How to desensitise a dog to grooming
Train your dog to be relaxed and comfortable when you need to brush them or clip their nails!
It’s no fun to try and restrain a wriggly or uncomfortable dog so that you can brush the mats out of their fur or trim their nails, but these things need doing sometimes right? Today I’ve got some tips on desensitising a young puppy to being groomed (the ideal scenario if you’re lucky enough to have a young pup that hasn’t yet developed an aversion). But don’t worry, I’ve also got advice on how to treat an existing sensitivity to grooming in an older dog!
Desensitising a puppy to grooming
Here I show how you can start to desensitise a young pup to being groomed. It’s all about starting when they are young (ideally before 12 weeks), and using the clicker and food rewards to keep pup distracted while you introduce grooming experiences such as brushing, handling the tail and nails etc. In the very early stages, you just click and reward as they accept you touching and handling different parts of their body – back, ears, mouth, feet etc. Then you gradually introduce tools like a brush or nail clippers, always starting slow and click and rewarding continuously if she handles the touch without reacting too much.
Treating existing sensitivity to grooming in older dogs
If you have an older dog that already dislikes being groomed, the technique is a bit different. You will still use the clicker and high value food rewards, but you’ll need to go much more slowly.
- First, introduce the clicker if you haven’t already and use it to teach some basic commands such as Sit and Down so your dog understands how the clicker works and what it means. Check out this blog on how to introduce a clicker.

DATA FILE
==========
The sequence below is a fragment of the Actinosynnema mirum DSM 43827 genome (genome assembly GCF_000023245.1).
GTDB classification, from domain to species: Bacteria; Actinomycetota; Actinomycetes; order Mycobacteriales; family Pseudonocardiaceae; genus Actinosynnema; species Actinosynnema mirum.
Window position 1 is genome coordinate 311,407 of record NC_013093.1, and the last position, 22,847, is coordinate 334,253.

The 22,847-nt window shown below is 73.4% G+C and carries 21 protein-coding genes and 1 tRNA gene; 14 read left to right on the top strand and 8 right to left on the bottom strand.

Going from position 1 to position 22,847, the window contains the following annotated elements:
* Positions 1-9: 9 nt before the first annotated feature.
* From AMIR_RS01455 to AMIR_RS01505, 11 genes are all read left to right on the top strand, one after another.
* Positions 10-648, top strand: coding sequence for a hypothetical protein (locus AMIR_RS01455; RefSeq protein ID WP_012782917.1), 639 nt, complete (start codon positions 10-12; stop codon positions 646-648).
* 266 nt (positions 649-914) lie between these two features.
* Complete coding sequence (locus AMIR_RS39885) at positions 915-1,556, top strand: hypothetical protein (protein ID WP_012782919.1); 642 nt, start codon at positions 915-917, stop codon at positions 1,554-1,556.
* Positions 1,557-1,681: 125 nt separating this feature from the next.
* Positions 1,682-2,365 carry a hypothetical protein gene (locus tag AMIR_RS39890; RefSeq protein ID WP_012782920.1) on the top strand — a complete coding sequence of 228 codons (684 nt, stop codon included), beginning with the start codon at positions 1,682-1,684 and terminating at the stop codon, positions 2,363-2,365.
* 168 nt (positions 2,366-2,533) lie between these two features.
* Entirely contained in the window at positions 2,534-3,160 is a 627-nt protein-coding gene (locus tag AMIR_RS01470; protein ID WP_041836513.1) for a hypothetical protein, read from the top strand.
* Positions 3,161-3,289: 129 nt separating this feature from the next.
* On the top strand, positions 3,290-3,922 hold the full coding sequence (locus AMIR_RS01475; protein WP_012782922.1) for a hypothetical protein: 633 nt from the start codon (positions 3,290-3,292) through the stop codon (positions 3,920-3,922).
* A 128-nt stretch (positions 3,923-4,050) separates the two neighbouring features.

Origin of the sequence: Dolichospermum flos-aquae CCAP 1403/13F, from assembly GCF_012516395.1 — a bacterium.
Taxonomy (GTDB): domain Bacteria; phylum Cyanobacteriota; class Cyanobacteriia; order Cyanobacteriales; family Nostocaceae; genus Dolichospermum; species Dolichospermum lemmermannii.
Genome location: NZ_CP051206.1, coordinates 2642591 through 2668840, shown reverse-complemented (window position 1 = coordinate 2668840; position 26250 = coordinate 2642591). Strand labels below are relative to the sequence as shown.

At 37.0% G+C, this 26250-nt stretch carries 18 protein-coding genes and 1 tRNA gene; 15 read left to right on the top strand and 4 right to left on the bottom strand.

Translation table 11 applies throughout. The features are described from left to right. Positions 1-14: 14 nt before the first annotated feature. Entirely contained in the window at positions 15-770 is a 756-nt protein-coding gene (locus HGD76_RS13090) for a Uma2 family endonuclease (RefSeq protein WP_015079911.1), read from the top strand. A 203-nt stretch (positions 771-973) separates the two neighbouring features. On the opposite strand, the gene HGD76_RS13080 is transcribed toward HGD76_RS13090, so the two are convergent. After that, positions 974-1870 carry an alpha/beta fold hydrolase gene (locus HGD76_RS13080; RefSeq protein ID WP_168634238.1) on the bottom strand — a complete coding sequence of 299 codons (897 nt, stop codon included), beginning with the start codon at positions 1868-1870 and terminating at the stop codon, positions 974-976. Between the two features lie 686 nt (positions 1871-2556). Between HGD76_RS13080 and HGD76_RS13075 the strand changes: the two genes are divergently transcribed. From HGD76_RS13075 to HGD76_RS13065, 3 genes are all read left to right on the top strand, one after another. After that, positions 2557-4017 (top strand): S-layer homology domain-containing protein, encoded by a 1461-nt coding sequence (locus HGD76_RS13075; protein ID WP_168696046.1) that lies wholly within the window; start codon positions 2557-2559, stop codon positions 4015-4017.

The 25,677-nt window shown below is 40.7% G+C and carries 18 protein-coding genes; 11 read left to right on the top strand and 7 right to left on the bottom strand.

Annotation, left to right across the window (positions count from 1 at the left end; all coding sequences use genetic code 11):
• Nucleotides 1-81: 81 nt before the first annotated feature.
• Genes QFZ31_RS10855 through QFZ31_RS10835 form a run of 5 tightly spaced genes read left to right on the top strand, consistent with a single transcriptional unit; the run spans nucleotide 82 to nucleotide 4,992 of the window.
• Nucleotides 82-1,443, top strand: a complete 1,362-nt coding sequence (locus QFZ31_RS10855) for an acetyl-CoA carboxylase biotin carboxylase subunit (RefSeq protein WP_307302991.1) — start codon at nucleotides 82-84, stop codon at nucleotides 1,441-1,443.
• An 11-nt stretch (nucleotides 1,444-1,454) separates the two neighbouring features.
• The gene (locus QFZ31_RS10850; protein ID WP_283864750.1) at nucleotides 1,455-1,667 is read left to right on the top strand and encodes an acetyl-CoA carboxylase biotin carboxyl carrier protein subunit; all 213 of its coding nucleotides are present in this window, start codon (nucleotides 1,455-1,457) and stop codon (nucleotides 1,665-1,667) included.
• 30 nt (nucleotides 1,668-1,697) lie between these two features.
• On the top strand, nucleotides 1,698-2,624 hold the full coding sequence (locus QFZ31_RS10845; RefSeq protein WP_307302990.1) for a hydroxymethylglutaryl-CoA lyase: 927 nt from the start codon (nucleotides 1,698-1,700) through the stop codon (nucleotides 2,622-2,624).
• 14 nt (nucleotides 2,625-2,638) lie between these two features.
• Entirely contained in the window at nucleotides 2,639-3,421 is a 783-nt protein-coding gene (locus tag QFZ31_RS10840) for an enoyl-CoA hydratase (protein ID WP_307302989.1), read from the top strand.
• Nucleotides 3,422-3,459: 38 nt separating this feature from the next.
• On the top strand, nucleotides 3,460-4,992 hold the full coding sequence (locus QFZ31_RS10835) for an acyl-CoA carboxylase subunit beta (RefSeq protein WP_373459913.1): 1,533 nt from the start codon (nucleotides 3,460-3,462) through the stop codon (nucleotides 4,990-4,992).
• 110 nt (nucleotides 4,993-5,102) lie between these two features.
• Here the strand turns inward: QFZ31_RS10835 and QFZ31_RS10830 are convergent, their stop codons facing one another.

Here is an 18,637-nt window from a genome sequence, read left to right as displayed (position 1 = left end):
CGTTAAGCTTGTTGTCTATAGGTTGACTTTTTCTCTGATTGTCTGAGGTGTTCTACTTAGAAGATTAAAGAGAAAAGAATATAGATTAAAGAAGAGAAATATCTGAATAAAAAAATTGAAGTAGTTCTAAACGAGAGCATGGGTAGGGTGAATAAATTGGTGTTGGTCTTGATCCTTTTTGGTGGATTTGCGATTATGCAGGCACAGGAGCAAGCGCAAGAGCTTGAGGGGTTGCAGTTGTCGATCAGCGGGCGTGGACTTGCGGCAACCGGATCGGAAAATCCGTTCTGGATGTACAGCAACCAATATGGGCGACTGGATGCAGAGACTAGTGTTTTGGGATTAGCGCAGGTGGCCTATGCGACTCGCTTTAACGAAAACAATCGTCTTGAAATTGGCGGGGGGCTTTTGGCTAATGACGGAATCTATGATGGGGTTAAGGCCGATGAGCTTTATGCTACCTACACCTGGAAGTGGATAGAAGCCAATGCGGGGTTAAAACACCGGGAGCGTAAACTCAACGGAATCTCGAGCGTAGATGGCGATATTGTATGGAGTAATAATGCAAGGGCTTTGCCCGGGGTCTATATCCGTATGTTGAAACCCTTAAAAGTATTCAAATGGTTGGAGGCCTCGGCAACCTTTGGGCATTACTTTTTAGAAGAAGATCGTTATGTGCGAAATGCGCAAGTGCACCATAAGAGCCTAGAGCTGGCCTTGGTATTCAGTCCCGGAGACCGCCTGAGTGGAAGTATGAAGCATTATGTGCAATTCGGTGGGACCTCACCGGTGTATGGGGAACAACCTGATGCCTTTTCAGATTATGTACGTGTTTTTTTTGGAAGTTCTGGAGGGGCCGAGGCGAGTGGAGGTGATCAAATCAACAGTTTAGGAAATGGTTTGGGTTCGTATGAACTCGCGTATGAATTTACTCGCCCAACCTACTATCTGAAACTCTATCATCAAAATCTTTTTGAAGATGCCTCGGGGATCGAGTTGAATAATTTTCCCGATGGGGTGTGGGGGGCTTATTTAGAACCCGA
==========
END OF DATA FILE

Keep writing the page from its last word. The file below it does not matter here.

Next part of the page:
- Ensure your dog is nice and hungry for this training. Skip breakfast and use high value food rewards!
- Clip your dog up to a clip station to keep her in one place (or put smaller dogs up on a table). Start by doing some Sit and Zen Down commands using the clicker and food rewards to get her focused on you and the treats, and in a calm learning state.
- Begin by patting your dog gently as you click and reward, with the grooming tool such as a brush sitting nearby
- Then begin to brush your dog with the back of the brush, not the bristles, starting on the chest area as this is the least intimidating. Click and reward for relaxed, non-vocal responses. Move to the back area if your dog is coping well.
- Gradually move to brushing lightly with the bristles, always clicking and rewarding your dog if she is quiet.
- Gradually begin to brush more vigorously as you click and reward.
- Always wait until your dog is coping and accepting treats before moving to the next stage. You’ll need to work at the edge of your dog’s comfort level, so she may be a bit uncomfortable as you progress but if she’s accepting treats, then she’s coping. If she stops taking treats, move back a step.
- Some dogs do well if you groom them in the bath or shower, and smear peanut butter on the wall for them to lick off as you do it. Or you can buy a Lickimat!
Use the same technique when desensitising your dog to having their nails clipped.
Start with some calming Zen Down and Sit commands using a clicker and food rewards
- Click and reward your dog as you handle their paws and nails, initially without the clippers
- Then do the same with the clippers nearby and in sight, but still don’t use them
- Then touch your dog’s paws and nails with the clippers as you continue to click and reward with high value treats. Don’t yet actually clip the nails, just touch the nail clippers to their paw and nails area
- When your dog is coping well with this, begin to do some very gentle clipping – only clip the very thinnest tip so there is no chance you’ll hurt your dog. Click and reward as you go.
- You may do this over a few different sessions to gradually ease your dog into it, particularly if your dog is already reactive to even the sight of the nail clippers
If your dog is seriously phobic or sensitive, our Virtual Dog School covers desensitisation training in greater detail, including how to get your dog in a Learning State so that she is focused enough to progress with this training. To learn more, click here.